Universal Soldier: “It has over-muscled men with or without foreign accents starting out in full uniforms, then finding ways to get mostly out of them while not actually participating in any sex scenes.”


Nemesis: “Two ROBOTS with guns in their heads and detachable limbs and portable tank cannons… that’s the spice in my meatball!”

Time Runner: “Fleeing an exploding space station, Raynor (Hamill) flies through a wormhole to 1992 and has an opportunity to change history for the better.”

Fire in the Sky: “As a shared emotional trauma and nostalgia talking point, I can understand why this film gets brought up in some circles.”

Arcade: “There’s a really cool idea here with a sentient video game powered, of course, by the brain cells of a murdered kid, and the VR devices actually look pretty well-done for the era.”

Fortress: “Sure, there are better prison escape flicks, but there’s something about the scifi overlay that makes this enjoyable.”

Lifepod: ” As long as you’re not looking for a special effects buffet, Lifepod delivers a tidy little story that utilizes the isolation of deep space, the threat of a failing craft, and the suspicious personalities to great effect.”

Cyborg 2: “It’s a taut, fast-paced tour through a gritty futuristic world that throws hints of not-so-fantastic technology when it can afford to do so.”

Body Snatchers: “I always kind of thought that Body Snatchers was the best of this long-running and very odd series.”

12:01: “12:01, a TV movie on the Fox network, might not be the first nor last to use that sort of plot, but it had the incredibly unfortunate luck of releasing the same year as the immensely popular Groundhog Day.”


No Escape: “Incarceration with a scifi twist is an irresistible combination. I thought so when I saw No Escape back in ’94, and I think so today.”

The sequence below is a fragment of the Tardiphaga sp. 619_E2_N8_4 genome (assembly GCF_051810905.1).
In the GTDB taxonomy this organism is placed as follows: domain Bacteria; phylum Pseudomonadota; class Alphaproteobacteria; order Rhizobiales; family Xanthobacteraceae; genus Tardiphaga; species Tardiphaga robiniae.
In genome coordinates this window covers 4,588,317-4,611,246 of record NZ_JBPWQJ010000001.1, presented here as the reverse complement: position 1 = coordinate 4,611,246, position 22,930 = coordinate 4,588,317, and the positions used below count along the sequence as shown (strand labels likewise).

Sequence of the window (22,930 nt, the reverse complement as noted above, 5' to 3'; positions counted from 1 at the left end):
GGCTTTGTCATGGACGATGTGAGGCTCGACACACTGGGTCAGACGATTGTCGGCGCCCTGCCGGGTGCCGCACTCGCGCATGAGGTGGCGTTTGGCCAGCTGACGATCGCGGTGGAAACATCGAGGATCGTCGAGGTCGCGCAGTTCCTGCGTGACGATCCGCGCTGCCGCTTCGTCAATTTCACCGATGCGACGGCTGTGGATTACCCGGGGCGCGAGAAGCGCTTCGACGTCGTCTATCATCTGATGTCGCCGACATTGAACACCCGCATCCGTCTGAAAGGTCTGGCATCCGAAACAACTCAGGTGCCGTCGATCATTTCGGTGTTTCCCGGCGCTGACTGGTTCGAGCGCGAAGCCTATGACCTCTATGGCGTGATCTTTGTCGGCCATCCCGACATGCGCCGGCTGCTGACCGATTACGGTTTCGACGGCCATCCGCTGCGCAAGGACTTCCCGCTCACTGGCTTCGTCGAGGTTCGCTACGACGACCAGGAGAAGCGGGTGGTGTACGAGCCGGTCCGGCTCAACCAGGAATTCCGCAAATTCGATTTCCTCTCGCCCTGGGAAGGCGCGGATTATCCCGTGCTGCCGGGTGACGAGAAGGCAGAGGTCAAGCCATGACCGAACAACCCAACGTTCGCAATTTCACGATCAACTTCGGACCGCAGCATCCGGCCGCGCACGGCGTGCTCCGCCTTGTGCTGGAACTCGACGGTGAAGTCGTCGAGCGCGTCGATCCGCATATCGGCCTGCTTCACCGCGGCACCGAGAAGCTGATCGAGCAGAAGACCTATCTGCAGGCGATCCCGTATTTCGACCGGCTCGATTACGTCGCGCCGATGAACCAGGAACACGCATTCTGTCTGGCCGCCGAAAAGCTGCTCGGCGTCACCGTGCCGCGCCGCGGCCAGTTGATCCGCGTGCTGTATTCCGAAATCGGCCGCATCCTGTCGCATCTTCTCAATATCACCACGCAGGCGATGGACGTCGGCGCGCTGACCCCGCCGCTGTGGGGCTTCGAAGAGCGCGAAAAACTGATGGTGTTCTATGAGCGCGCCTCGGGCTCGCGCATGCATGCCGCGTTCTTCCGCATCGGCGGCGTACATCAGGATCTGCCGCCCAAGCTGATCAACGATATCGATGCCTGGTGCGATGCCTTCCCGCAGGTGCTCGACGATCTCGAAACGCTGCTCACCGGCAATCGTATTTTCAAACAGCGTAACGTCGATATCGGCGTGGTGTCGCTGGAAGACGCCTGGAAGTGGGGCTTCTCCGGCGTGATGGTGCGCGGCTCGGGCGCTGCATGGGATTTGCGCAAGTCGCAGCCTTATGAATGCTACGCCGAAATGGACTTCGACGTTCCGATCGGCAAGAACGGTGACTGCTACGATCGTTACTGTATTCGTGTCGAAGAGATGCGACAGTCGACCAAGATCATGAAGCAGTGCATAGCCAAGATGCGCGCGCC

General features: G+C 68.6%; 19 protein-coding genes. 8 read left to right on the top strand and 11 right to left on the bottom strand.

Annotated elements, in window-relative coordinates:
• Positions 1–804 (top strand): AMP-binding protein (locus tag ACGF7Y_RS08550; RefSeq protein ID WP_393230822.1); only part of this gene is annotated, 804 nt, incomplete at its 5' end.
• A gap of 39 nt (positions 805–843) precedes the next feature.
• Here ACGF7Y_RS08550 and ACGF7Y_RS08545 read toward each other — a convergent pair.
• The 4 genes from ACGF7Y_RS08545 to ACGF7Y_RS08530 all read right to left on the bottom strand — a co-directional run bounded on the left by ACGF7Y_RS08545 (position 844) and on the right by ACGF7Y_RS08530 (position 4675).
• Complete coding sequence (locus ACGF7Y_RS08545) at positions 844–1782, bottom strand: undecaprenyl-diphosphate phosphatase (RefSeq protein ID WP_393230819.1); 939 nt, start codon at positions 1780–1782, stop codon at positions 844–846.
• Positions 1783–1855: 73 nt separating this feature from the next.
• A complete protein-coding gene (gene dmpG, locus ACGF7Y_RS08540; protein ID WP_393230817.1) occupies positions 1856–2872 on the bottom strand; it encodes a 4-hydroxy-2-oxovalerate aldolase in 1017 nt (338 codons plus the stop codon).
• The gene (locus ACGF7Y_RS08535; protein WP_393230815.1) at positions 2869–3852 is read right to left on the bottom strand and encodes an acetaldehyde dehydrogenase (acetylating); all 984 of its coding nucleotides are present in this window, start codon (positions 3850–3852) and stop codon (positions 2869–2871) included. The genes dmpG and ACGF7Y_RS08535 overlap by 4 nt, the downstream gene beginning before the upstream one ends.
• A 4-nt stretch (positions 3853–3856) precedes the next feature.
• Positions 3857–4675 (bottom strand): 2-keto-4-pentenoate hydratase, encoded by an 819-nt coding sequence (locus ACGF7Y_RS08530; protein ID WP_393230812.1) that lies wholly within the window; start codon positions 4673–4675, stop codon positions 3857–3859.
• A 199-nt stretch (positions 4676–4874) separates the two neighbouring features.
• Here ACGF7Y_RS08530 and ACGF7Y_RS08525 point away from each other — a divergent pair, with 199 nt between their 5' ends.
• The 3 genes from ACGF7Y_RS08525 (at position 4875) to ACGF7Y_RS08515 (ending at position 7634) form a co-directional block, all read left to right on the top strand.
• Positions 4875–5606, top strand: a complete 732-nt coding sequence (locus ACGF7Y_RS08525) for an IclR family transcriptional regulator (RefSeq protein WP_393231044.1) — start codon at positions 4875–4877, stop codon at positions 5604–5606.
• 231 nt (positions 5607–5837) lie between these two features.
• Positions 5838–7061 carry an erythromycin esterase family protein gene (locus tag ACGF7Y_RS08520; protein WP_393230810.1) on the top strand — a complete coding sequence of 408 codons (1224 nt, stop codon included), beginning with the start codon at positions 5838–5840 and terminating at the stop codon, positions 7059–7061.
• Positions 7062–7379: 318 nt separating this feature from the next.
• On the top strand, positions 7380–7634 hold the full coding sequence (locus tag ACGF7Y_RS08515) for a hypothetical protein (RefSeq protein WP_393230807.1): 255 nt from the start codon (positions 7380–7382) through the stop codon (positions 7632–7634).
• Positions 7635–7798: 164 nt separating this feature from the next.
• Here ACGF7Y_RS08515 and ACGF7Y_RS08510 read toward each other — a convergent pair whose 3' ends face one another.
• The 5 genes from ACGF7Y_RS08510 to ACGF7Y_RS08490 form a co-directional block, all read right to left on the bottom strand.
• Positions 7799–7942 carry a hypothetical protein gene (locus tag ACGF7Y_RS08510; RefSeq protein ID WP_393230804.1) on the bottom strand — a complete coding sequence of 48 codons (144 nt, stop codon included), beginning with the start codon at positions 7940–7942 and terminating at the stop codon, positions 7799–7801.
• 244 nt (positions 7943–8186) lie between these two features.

Time Chasers: “You should definitely watch this, because it’s a hilariously entertaining movie for all of its bad acting, questionable plot points, and weird action.”

Death Machine: “Death Machine was Norrington’s first effort, and he was obviously bound and determined to pay homage to his favorite films — just with a much lower budget.”

Oblivion: “I actually may love this movie, because while it’s not good, it is sheer fun. And you can’t take THAT sky from me.”

Timecop: “I mean, it’s not Gone With the Wind good or even Gone in Sixty Seconds good, but JCVD actually delivered a pretty solid movie in Timecop.”


Ghost in the Shell: “It’s a beautiful ballet of technology and violence, complete with invisible, Predator-like camouflage, guns that knock the shooter back several feet per shot, and robotic limbs flying off to star in their own film.”

Tank Girl: “Tank Girl slaps you in the face from minute one to minute one hundred and four with edgy non-conformist attitude.”

Virtuosity: “The whole thing is completely bonkers in the most beautiful way, combining the obsession the world had with serial killer films with the rising trend of futuristic tech and societies.”

The Demolitionist: “Still, there’s a campy scifi charm in this Robocop knockoff. It loves its Dutch angles, has so many of those soft-light shots that the ’90s was fond of doing, and is loaded up with ‘hey it’s THAT guy!’ cameos.”

Screamers: “For a small, low budget scifi film, Screamers impresses me with an intelligent plot and cool ideas, at least enough to have rewatched this a good half-dozen times since I first rented it.”

The City of Lost Children: “It’s a film full of gorgeous and otherworldly sets and costumes, yet the plot is so tepid and muddled that you just might as well let your brain explore around without the shackles of trying to follow any sort of exposition.”